The Central Weather Bureau yesterday said that between three and five typhoons or tropical storms could make landfall on Taiwan this year, adding that they may also last longer and be more powerful because of the El Nino effect.
Most of the nation’s typhoons or tropical storms come in summertime, which lasts from July to September. The typhoon season, however, lasts from July to November, the bureau said.
Cheng Ming-dean (鄭明典), director of the bureau’s forecast center, said the bureau estimated a total of 23 to 26 storms would form around the Northwest Pacific this year.
“Our simulation model showed that there is a 90 percent chance that the number of typhoons formed in the Northwest Pacific would be close to or below the annual average of 25.7,” he said.
The bureau forecast that between three and five typhoons would this year either make landfall on Taiwan or would lead the bureau to issue sea or land warnings, with the storms likely to cause severe damage.
As of yesterday, six tropical storms had so far formed in the Northwest Pacific this year.
Aside from Tropical Storm Talim that narrowly avoided hitting Taiwan last week, for which the bureau issued both sea and land warnings, the bureau had so far only issued a sea warning for Tropical Storm Doksuri, which formed this week. The sea warning for Doksuri was lifted by the bureau yesterday morning as it continued to move westward and no longer posed a threat to Taiwan’s seas.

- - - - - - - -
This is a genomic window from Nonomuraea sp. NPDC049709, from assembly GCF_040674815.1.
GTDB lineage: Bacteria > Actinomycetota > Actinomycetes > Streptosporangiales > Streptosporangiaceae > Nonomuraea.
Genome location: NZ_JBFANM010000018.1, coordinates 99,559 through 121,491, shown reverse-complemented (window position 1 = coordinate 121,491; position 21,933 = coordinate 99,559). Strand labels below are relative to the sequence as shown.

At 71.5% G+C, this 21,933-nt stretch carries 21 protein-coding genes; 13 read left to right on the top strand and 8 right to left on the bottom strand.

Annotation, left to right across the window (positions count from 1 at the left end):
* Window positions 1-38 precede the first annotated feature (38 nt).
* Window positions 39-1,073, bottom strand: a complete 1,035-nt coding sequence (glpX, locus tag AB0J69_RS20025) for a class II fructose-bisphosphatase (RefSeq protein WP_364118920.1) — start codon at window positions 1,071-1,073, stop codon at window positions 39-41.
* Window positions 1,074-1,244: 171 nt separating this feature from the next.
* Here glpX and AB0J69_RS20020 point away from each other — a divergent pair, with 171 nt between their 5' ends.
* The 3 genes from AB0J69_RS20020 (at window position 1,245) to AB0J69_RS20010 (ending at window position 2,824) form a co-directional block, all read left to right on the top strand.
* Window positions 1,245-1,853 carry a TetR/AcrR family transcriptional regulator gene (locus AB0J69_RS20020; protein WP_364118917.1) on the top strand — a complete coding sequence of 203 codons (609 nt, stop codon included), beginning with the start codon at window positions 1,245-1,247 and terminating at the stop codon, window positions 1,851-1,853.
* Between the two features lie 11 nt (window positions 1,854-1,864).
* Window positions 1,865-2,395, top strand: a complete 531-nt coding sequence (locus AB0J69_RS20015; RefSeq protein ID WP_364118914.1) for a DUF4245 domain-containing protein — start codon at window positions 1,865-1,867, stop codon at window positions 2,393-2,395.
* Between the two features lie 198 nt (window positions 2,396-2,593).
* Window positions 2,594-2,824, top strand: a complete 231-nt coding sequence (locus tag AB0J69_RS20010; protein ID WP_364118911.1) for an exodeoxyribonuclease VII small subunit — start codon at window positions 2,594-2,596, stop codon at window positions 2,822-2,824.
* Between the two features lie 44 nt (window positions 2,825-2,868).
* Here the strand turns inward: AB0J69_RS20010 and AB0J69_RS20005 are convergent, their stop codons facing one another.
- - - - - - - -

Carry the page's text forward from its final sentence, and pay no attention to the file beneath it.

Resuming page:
The bureau added that it did not count Doksuri as hitting Taiwan as it did not cause significant damage.
Cheng said the latest data show that there is a 50 percent chance that the El Nino effect will continue to develop for the rest of the year. Research indicates that typhoons and tropical storms tend to form far away from Taiwan during periods when there is an El Nino effect. They also tend to have a longer life span and be more intense, he said.
The bureau also forecast that this summer’s temperatures would most likely fall within the normal range, but it is possible that temperatures in central and southern Taiwan could be above average.
Summertime rainfall is also forecast to fall within the normal range, it added.
According to the bureau, the temperature in Taipei City yesterday reached 35.8oC, which was the highest temperature measured in June so far this year.
The bureau forecast that the weather would be more stable today. Chances for showers remain high in the eastern, southeastern and southern regions of the country, whereas residents in the northern, northeastern and central regions may see thunderstorms, it said.